Underwater Cinematography – 8K and Beyond
by Pawel Achtel ACS, Director, Achtel Pty Limited
Compared to filming on land, filming underwater always poses challenges. But it is not just about keeping the camera dry. The most challenging aspect of filming underwater is the optics. It is the ultimate factor limiting image quality when filming below the waves. Much of the underwater content that is claimed to be 4K or 8K is limited to approximately high-definition quality or less by its optics, even though it may be recorded on an 8K-capable camera. Fortunately, 8K-capable underwater solutions are now available – solutions used in Avatar: The Way of Water.
For decades the state-of-the-art was to place traditional lenses designed for filming on land behind flat or dome ports. While this appears to be a reasonable solution, it became apparent that aberrations, image plane curvature, and distortions caused by those ports severely limit the image quality achieved when using housed lenses. The answer is a submersible lens.
What is Submersible Lens?
A submersible lens is a lens that has been specifically designed to take sharp pictures underwater. It doesn’t produce sharp images on land. Its optical design incorporates a water medium as part of its optical formulation.
Submersible lenses were pioneered by Nikon about half a century ago. They were branded Nikonos lenses to offer a high-quality solution for range-finder and DSLR underwater still picture cameras. With the arrival of digital cameras, Nikon abandoned its underwater offering. Nikonos lenses, to this day, offer the highest image quality (by far) when it comes to underwater photography.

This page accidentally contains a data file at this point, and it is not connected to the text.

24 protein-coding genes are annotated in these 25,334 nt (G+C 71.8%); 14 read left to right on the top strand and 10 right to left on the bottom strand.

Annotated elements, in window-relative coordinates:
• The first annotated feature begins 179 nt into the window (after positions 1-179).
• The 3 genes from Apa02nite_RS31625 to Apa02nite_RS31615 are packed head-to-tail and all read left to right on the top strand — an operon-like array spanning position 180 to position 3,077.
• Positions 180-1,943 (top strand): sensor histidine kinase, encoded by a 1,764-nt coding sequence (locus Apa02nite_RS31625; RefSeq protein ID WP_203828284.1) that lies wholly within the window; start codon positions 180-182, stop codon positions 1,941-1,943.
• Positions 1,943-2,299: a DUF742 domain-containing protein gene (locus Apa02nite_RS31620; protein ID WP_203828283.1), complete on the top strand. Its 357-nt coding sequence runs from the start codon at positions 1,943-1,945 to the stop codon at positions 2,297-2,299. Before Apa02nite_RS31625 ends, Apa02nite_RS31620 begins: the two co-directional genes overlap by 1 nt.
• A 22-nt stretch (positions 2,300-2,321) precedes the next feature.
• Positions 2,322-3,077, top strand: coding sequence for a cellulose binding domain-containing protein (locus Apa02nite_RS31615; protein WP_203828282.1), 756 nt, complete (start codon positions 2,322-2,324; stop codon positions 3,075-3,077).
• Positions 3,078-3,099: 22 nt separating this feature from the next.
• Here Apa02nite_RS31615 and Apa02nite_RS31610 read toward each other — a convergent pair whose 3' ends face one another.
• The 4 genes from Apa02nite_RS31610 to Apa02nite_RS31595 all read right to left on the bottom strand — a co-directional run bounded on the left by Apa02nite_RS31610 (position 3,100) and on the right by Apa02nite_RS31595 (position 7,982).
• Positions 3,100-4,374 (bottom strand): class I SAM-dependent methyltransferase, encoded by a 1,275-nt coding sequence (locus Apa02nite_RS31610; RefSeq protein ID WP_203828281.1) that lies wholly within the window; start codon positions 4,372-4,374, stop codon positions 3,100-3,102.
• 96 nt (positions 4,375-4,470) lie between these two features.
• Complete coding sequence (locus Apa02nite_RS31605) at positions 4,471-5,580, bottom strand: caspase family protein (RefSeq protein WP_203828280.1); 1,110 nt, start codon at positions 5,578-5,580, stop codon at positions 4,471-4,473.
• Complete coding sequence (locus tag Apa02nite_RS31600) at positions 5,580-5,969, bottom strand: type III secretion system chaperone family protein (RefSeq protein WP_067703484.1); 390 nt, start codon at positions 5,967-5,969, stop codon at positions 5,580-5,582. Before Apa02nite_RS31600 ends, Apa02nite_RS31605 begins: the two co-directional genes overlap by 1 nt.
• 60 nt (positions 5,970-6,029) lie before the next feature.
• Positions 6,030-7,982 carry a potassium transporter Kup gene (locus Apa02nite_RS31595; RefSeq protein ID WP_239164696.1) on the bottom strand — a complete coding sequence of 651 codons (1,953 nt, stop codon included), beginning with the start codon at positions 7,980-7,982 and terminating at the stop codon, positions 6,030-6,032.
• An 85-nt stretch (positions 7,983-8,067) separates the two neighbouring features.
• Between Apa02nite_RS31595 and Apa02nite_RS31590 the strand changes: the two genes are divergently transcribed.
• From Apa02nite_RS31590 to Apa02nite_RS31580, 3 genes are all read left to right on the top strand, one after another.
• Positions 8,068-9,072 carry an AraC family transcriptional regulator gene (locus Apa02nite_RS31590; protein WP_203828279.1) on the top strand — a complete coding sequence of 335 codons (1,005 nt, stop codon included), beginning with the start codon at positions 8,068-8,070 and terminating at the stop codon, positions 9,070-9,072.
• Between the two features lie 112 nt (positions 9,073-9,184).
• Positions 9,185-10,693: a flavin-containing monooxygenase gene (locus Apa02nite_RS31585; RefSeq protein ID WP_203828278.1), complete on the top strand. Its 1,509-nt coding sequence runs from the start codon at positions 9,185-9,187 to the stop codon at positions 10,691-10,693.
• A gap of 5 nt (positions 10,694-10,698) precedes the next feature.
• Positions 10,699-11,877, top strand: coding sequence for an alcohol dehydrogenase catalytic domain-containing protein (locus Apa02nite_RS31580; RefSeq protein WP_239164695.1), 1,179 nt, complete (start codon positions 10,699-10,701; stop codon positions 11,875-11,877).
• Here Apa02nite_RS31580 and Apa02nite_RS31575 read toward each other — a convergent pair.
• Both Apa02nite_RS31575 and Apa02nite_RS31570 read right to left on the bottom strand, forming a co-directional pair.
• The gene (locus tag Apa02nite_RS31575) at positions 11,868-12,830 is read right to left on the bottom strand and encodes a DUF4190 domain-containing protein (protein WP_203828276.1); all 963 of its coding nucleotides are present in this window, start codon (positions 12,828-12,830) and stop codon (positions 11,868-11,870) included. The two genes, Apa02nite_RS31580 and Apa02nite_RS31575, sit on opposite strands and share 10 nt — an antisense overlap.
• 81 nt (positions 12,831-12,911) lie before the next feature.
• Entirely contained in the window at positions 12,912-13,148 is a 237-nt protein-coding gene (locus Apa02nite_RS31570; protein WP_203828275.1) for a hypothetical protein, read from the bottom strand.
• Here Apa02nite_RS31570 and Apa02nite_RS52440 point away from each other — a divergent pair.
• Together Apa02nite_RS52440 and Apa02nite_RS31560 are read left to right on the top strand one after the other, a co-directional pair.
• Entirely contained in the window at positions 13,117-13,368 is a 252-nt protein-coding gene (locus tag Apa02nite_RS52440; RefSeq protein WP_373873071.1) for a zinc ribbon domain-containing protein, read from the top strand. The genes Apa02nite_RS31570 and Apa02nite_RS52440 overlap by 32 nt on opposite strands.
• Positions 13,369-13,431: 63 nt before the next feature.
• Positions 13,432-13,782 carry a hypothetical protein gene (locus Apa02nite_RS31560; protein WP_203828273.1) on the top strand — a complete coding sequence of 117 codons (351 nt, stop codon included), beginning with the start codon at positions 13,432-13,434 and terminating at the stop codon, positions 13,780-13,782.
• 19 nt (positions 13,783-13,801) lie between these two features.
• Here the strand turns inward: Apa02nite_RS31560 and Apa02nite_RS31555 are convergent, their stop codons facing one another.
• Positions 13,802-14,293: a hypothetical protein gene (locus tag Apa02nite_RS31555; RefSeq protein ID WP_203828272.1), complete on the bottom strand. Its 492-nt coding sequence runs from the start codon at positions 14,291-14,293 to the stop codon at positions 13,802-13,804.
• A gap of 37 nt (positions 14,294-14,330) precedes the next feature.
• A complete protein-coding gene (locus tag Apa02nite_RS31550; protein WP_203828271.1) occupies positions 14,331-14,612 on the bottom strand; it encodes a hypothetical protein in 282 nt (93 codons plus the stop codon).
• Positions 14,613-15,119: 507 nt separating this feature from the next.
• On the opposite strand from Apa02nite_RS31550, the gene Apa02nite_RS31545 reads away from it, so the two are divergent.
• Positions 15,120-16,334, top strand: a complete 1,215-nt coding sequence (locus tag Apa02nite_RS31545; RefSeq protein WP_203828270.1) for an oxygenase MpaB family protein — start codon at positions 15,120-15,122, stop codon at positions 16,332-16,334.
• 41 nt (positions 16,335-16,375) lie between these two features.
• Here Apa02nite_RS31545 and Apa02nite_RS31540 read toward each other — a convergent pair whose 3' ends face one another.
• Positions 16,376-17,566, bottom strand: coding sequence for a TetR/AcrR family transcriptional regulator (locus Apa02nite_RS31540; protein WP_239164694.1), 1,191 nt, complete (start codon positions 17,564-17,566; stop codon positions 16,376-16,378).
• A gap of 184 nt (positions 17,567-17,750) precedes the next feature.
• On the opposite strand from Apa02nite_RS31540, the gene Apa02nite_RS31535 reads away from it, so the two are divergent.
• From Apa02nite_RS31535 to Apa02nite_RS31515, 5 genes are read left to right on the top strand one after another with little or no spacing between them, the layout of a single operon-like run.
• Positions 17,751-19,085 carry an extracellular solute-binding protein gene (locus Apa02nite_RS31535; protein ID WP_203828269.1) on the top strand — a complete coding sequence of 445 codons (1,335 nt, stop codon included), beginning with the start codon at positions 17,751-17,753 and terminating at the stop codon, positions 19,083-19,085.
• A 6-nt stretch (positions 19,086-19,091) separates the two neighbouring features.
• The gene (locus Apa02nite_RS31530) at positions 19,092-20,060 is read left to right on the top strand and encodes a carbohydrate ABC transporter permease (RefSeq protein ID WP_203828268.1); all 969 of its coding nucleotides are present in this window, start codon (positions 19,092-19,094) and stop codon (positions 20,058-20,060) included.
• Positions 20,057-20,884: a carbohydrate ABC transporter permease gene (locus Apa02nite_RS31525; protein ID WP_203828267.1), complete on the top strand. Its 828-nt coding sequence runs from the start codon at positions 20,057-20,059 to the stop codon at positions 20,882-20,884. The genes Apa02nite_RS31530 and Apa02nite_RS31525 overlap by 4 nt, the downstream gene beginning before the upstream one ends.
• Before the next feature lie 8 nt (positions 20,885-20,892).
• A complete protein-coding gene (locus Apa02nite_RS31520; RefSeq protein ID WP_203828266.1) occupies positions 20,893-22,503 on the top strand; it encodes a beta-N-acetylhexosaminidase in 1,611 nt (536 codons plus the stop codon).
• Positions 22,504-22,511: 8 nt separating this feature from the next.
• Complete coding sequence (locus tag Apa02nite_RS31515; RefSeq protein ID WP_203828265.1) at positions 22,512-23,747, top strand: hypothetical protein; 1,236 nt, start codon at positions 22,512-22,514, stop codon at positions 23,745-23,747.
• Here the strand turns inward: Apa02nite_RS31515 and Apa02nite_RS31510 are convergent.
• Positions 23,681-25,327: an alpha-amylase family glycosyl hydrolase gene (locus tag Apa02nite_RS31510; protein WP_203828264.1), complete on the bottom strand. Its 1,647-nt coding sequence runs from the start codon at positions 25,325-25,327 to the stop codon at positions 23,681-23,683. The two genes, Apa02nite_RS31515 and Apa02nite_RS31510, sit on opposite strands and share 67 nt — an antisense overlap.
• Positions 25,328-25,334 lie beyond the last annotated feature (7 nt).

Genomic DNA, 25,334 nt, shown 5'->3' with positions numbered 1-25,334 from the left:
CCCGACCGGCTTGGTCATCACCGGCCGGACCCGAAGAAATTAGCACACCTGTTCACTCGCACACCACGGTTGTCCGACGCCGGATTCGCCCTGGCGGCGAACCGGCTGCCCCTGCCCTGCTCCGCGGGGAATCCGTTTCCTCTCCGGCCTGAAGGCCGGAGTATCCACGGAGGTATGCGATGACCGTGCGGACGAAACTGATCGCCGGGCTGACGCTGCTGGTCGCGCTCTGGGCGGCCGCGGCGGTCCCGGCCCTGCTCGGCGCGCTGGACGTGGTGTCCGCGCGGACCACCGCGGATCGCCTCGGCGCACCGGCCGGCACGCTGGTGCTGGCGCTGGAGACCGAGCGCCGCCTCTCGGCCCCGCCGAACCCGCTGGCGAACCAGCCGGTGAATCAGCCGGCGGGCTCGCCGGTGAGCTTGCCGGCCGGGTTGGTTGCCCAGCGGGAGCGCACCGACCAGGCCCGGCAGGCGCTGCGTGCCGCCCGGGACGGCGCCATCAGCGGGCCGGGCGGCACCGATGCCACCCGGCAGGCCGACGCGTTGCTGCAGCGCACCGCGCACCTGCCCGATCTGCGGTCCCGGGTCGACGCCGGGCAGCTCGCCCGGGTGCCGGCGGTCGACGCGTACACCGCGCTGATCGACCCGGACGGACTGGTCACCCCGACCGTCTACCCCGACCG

In the test images below, we look at 1:1 frame crops from a 5K image captured with a flat port, dome port, and Nikon Nikonos 15mm submersible lens.
Dome ports, used for wide-angle lenses, produce image plane curvature combined with astigmatism when placed underwater, causing extensive blurring of images. Dome ports preserve the angle of view (no image magnification) nor significant geometric distortions. However, they suffer from a loss of sharpness due to image plane curvature (the image is not focused on a flat image plane, but rather on a curved surface) and relatively poor optical performance from the taking lens that needs to be focused on a very close virtual image. Most wide-angle land lenses are not optimized for close-focus performance and usually deliver compromised image quality. In ideal conditions, such systems are limited to approximately 2K equivalent sharpness (about 1000 line pairs per picture width). This limitation falls far short of today’s high-resolution camera standards.
Flat ports perform even worse. While having negligible effect out of the water, a flat port produces severe chromatic aberrations (rainbow-colored edges), pin-cushion distortions, astigmatism, loss of sharpness away from the center of the frame, and (often undesirable) image magnification. An example of a flat port can be a dive mask. For wide-angle imaging, a flat port limits image sharpness to approximately 1K (standard definition) quality.
Submersible lenses, such as Nikonos 15mm, are specifically designed to take sharp images underwater and do not suffer from any of the abovementioned problems. Typically submersible lenses can reproduce one or two orders of magnitude more detail and sharpness than housed land lenses. Their small size also allows side-by-side and beam-splitter configurations for stereoscopic 3D.